Alzheimer’s Drug Researchers with ADDF Grants Gaining Access to New Services

Ana de Barros, PhD avatar

by Ana de Barros, PhD |

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Lithium and Alzheimer's

PsychoGenics Inc. and the Alzheimer’s Drug Discovery Foundation (ADDF) announced a collaboration that opens PsychoGenics’ Alzheimer’s animal models and investigational services to recipients of ADDF grants who are working in preclinical Alzheimer’s drug discovery programs.

Through the collabortion, PsychoGenics will offer its products and services to ADDF-funded biotechnology companies on “extremely favorable financial terms” through risk-sharing agreements, which has the effect of increasing an ADDF grant’s value.

“We are delighted to collaborate with PsychoGenics to make its expertise and services available to our Alzheimer’s research community. This beneficial partnership will allow our critical funding to go further. Together, we will accelerate preclinical drug discovery programs in our portfolio and move closer to our goal of developing new treatments for Alzheimer’s disease,” Dr. Howard Fillit,  ADDF’s executive director and CSO, said in a press release.

PsychoGenics, founded in 1999, specializes in in vivo phenotypic drug discovery. Its proprietary technology platforms are used in partnership with pharmaceutical and biotechnology companies to advance drug discovery for central nervous system (CNS) disorders. The company offers a variety of behavioral tests and in-licensed transgenic mouse models, including those pertinent to Alzheimer’s research.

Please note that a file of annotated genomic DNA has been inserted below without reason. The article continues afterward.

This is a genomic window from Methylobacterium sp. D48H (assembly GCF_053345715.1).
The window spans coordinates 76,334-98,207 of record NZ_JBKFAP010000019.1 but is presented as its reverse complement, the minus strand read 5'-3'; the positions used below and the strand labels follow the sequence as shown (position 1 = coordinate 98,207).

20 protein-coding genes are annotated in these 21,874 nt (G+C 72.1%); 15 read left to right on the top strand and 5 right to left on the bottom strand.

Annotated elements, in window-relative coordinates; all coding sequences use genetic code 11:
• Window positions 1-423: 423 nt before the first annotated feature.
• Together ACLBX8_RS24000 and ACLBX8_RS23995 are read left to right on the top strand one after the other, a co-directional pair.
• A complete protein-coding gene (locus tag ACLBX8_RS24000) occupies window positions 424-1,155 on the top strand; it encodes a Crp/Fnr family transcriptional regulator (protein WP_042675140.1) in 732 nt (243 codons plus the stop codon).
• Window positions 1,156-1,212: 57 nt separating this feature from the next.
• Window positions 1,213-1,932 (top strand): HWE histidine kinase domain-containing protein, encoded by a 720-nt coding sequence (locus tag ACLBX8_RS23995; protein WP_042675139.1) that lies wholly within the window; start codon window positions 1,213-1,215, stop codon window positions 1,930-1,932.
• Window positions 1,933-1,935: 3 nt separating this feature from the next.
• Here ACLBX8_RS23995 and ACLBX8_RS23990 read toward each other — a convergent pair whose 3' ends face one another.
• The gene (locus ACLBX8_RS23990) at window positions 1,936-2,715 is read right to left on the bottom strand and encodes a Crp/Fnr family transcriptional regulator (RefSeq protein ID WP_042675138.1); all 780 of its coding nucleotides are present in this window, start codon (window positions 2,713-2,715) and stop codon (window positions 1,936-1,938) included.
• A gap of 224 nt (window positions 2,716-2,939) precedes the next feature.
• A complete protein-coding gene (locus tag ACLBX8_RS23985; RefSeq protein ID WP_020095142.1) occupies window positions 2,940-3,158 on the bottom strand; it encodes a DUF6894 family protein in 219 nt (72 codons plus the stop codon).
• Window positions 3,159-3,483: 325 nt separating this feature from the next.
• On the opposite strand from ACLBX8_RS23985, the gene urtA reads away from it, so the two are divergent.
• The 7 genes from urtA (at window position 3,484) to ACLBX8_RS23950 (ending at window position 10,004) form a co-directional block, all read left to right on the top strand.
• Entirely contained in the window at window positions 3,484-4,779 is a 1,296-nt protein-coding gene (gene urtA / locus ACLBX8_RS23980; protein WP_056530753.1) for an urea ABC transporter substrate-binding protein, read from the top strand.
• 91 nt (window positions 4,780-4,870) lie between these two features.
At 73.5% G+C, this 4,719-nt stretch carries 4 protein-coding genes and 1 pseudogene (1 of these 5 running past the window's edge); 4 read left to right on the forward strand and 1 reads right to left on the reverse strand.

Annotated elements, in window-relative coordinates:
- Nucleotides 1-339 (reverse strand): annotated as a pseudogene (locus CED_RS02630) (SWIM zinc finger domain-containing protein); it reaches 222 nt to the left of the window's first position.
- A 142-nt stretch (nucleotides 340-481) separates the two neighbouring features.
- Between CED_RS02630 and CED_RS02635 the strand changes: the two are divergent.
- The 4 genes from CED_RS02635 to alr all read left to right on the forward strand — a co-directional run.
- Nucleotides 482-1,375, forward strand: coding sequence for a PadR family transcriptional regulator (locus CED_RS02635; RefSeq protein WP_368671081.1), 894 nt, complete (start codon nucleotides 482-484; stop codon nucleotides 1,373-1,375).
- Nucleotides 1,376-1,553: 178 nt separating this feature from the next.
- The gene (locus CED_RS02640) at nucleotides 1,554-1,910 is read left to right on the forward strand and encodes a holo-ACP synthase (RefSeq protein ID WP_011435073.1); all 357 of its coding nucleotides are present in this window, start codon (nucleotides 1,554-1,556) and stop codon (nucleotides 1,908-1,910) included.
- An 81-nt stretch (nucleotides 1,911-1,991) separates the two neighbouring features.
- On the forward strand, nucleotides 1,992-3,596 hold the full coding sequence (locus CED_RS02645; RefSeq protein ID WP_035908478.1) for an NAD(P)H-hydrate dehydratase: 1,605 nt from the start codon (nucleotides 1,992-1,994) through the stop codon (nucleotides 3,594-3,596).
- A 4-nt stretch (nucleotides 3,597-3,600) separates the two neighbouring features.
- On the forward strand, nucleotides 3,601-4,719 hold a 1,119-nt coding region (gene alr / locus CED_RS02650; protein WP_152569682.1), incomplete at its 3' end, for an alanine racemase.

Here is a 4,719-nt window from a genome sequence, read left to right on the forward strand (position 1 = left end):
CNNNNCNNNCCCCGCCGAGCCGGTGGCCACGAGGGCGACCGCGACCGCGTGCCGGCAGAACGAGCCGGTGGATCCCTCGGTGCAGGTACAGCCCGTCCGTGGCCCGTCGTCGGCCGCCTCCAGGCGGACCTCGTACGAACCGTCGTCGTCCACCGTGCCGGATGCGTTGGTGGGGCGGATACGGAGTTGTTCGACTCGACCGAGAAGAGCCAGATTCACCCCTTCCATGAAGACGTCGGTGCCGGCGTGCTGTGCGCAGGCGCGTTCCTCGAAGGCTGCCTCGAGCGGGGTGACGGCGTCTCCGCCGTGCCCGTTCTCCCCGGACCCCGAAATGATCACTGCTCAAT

ADDF-funded researchers will have access to PsychoGenics’ services that include:

  • State-of-the-art electrophysiology
  • Behavioral testing using its proprietary Cube technologies
  • Micro-dialysis
  • Translational EEG
  • Several APP and tauopathy animal models
  • Range of biochemical methods
  • Quantitative histological methods

“We are extremely pleased to align with the ADDF, an organization that enables leading scientists to pursue cutting-edge research projects that might otherwise go unexplored. Programs that apply for ADDF funding go through a very rigorous review process and those that are funded hold great promise,” said Dr. Emer Leahy, president and CEO of PsychoGenics. “Through our risk-sharing arrangement, we can help some of the most promising programs go further and fast track the development of effective therapies for the significant unmet medical needs associated with Alzheimer’s disease, dementia and cognitive aging.”

ADDF was founded in 1998 to accelerate the discovery of drugs that might prevent, treat or cure Alzheimer’s disease (AD). It raises money through a venture philanthropy model, and has awarded more than $80 million in support to nearly 500 drug discovery programs and clinical trials in 18 countries.